8. Excluding compensation paid to employees in 2003, the total costs spent by the sector reached Php19.6 billion. Private higher education (PSIC M814) establishments incurred the biggest costs amounting to Php10.8 billion or 55.1 percent of the total. Private secondary education establishments (PSIC M812) ranked second with Php3.3 billion (16.7%). Private adult and other education (PSIC M815) spent the least with Php407.6 million (2.1%).

    Gross additions to fixed assets reaches Php10.7 billion

  9. Gross additions to fixed assets of private education service establishments reached Php10.7 billion. Private higher education establishments recorded the highest with Php7.0 billion (65.7%).

    Total change in inventories amounts to Php27.5 million

  10. Total change in inventories in 2003 summed up to Php27.5 million. Highest change in inventories which comprised 84.5 percent of the total change in inventories was reported by private higher education establishments.

    Subsidies totals to Php343.9 million

  11. The government provided Php343.9 million as subsidies to the sector during the year 2003. Private secondary education establishments received the highest subsidy with Php182.8 million or 53.2 percent of the total.

    Labor productivity per worker is Php0.27 million

  12. Revenue per worker, a measure of labor productivity was valued at Php0.27 million. The highest labor productivity at Php0.34 million was attained by private higher education. On the other hand, the lowest labor productivity at Php0.16 million was exhibited by establishments engaged in private elementary education. Figure 4 shows labor productivity by industry group. See also Tables R1 to R3 for other economic indicators.

     


    TECHNICAL NOTES

    Scope and Coverage

    The 2003 Annual Survey of Philippine Business and Industry (ASPBI) formerly known as Annual Survey of Establishments (ASE) was conducted to collect information on the structure and trends of economic activities in the entire country for the year 2003. Covered were establishments engaged in economic activities as defined under the 1994 Philippine Standard Industrial Classification (PSIC). These establishments were classified into 14 sectors, one of which is on private education establishments (Sector M). The sector is composed of establishments engaged in private elementary education (M811); private secondary education (M812); private technical and vocational post-secondary non-degree education (M813); private higher education (M814) and private adult and other education (M815).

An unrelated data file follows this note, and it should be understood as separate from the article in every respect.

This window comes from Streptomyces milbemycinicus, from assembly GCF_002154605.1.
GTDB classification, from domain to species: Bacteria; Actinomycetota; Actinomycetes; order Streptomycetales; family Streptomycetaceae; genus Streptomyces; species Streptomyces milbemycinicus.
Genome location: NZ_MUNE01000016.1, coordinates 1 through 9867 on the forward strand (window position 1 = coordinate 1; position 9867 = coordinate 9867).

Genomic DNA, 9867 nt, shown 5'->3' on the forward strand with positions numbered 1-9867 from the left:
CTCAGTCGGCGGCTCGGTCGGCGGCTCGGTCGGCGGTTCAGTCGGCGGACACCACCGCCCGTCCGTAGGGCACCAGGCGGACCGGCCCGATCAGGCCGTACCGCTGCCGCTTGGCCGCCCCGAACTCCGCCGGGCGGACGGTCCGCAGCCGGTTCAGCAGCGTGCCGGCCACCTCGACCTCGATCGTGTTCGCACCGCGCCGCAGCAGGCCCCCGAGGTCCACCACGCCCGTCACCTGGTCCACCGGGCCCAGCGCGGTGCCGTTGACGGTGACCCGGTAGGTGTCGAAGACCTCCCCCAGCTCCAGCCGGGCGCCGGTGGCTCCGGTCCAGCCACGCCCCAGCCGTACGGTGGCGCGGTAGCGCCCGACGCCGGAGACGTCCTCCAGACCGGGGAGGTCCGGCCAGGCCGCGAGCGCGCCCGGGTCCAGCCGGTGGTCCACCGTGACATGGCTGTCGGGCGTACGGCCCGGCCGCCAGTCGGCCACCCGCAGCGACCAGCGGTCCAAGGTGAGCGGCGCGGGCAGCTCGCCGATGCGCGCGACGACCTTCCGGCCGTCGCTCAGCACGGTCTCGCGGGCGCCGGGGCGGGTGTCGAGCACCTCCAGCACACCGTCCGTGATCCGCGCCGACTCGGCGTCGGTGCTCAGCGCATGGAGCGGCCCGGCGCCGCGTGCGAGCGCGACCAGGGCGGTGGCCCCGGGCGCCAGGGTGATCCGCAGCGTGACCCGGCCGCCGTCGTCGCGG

All private education establishments nationwide with average total employment (ATE) of 100 and over were covered on a 100 percent basis and those with ATE less than 100 were selected using simple random sampling.

    Response

    A total of 750 or 93.05% responded out of the 806 samples drawn for the sector. Adjustments for non-response were made through imputations.

    Concepts and Definition of terms

    Establishment is an economic unit, which engages under a single ownership or control, i.e. under a single legal entity, in one, or predominantly one kind of economic activity at a single fixed location.